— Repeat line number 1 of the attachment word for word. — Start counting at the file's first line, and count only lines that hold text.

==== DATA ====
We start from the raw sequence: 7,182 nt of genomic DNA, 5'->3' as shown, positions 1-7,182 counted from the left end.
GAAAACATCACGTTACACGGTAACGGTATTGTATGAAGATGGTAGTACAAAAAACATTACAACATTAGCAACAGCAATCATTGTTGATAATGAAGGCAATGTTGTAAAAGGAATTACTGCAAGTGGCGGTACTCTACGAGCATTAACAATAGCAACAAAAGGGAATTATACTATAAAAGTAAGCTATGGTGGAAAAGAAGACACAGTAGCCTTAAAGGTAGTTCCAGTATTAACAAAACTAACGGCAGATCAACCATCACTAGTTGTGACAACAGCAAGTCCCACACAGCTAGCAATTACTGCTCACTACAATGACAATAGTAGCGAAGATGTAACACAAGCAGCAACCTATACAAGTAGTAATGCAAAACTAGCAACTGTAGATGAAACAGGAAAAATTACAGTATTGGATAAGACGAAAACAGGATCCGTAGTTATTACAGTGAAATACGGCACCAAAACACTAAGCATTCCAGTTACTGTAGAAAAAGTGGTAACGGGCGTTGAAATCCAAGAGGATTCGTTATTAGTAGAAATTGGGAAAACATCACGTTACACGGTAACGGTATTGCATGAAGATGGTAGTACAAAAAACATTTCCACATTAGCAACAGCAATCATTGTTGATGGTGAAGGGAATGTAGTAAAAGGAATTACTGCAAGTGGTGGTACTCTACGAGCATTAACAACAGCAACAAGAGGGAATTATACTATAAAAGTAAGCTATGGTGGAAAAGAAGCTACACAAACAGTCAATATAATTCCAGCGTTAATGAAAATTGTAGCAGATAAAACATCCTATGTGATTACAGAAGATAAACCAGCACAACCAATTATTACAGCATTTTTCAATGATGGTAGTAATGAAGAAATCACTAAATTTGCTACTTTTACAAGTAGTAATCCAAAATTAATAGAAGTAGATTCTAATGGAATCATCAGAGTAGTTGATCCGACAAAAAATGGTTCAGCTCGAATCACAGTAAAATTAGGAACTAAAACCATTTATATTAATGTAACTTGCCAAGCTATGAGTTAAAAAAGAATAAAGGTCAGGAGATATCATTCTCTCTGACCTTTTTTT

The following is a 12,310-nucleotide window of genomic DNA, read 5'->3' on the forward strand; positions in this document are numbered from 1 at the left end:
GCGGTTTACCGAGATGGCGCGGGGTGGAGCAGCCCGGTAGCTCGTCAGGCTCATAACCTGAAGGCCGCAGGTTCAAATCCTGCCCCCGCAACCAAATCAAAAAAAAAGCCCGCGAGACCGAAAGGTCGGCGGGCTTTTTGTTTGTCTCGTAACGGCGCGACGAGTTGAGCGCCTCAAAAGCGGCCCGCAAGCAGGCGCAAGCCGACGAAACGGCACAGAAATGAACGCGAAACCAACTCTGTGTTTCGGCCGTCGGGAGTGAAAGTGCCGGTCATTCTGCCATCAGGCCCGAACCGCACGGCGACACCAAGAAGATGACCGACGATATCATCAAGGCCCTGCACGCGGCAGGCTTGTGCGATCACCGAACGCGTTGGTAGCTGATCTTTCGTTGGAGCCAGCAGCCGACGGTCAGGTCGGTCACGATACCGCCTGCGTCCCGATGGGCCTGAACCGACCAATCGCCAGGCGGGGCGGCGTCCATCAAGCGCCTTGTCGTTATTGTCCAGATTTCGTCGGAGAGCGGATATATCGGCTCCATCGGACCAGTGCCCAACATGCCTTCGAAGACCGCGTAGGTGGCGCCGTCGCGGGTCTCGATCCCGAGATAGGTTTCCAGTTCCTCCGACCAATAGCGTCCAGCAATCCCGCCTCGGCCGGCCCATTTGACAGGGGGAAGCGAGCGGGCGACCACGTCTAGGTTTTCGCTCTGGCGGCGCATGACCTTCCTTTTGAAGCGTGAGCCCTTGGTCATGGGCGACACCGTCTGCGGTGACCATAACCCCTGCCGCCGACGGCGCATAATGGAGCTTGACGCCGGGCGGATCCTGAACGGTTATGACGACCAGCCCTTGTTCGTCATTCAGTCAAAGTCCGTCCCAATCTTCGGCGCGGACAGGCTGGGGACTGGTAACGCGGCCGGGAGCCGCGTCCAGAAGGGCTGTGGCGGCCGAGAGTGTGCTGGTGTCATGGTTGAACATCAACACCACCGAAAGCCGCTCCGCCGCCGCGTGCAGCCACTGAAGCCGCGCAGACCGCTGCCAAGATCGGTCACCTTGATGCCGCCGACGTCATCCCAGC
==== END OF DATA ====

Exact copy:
We start from the raw sequence: 7,182 nt of genomic DNA, 5'->3' as shown, positions 1-7,182 counted from the left end.